What Richard Bosworth and Giuseppe Finaldi describe as the “customary lethargy” of colonial rule in Italian Eritrea was characteristic for many peripheral regions of empires, where colonial officials had been forced into compromises with local societies either by their continuing resistance or the lack of resources to implement colonial politics, or by a combination of both. The war effort threatened such compromises, and often local societies responded by passive means of resistance, and if that did not work, with open rebellion. Resistance against forced labor and recruitment throughout colonial empires, however, was often a continuation of colonial conflicts as, by the way, recruitment heavily depended on colonial politics and perceptions of the pre-war years. British and French authorities, tried to win the support of local societies by making promises about a peace dividend. Coercion, however, remained the main approach to muster manpower in the colonies for the war.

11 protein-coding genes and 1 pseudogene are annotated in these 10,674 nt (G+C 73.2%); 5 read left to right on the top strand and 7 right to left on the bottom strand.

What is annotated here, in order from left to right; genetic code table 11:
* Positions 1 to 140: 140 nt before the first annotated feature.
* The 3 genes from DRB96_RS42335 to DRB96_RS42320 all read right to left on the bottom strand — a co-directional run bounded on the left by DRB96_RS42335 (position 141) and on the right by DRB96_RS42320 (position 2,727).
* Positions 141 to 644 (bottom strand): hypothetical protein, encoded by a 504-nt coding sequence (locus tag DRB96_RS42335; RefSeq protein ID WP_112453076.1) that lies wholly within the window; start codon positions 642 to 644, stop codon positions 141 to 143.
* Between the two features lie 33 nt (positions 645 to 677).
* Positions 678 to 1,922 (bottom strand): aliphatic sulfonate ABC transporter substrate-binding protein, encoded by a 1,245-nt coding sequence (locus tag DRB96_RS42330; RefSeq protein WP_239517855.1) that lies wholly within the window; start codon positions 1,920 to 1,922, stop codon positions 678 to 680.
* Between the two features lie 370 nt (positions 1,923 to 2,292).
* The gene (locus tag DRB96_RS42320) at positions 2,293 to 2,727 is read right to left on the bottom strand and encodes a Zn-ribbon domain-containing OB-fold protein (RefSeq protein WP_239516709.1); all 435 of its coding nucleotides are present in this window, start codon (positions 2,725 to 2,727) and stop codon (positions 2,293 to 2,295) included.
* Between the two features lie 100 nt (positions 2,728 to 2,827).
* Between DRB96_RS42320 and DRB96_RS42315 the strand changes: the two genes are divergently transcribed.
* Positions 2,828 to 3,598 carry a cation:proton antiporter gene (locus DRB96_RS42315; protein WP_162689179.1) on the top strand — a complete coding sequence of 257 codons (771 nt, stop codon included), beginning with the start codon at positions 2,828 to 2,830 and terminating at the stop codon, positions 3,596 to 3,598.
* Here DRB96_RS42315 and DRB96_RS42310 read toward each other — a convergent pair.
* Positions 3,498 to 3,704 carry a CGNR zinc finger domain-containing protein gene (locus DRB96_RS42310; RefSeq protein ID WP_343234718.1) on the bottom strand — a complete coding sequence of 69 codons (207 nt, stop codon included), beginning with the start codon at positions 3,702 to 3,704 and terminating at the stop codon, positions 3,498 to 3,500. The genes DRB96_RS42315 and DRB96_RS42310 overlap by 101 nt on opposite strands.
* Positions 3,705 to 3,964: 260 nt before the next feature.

For empires, the war had many contradictory consequences. While the Ottomans, the Habsburg and the Hohenzollern lost their empires, the French and British (as well as the Belgians, who are not dealt with in the volume) extended and rediscovered their empires as a resource and tool of geopolitics. To some extent it brought the end of the lethargy of colonial rule. The interwar years saw a much stronger investment into colonial projects and much more interest in colonial politics, notably in France. During the war, the US (as the British and the French did in Africa) experimented with new forms of colonial policing which, when they proved successful, were transferred from the Philippines to other places. The case of the US (in the chapter by Christopher Capozzola), however, illustrates that the war was the beginning of the end of imperial world order of the long 19th century. The American president Woodrow Wilson became a major voice of criticism of the imperial order stepped into the global arena. His ideas of a post-war order offered to nationalist aspirations new hopes all over the world. Imperialism, however, was still a major frame for geopolitics. The British, still the dominant power in world affairs, avoided at Versailles a decolonization of the global order outside of Europe. But the fabric of empire itself suffered major cracks. In India, the British lost what Stephen Garton calls the “imperial harmony”, the compromise between local elites and British colonial rulers and even in the dominions the war fostered the way towards more autonomy from London.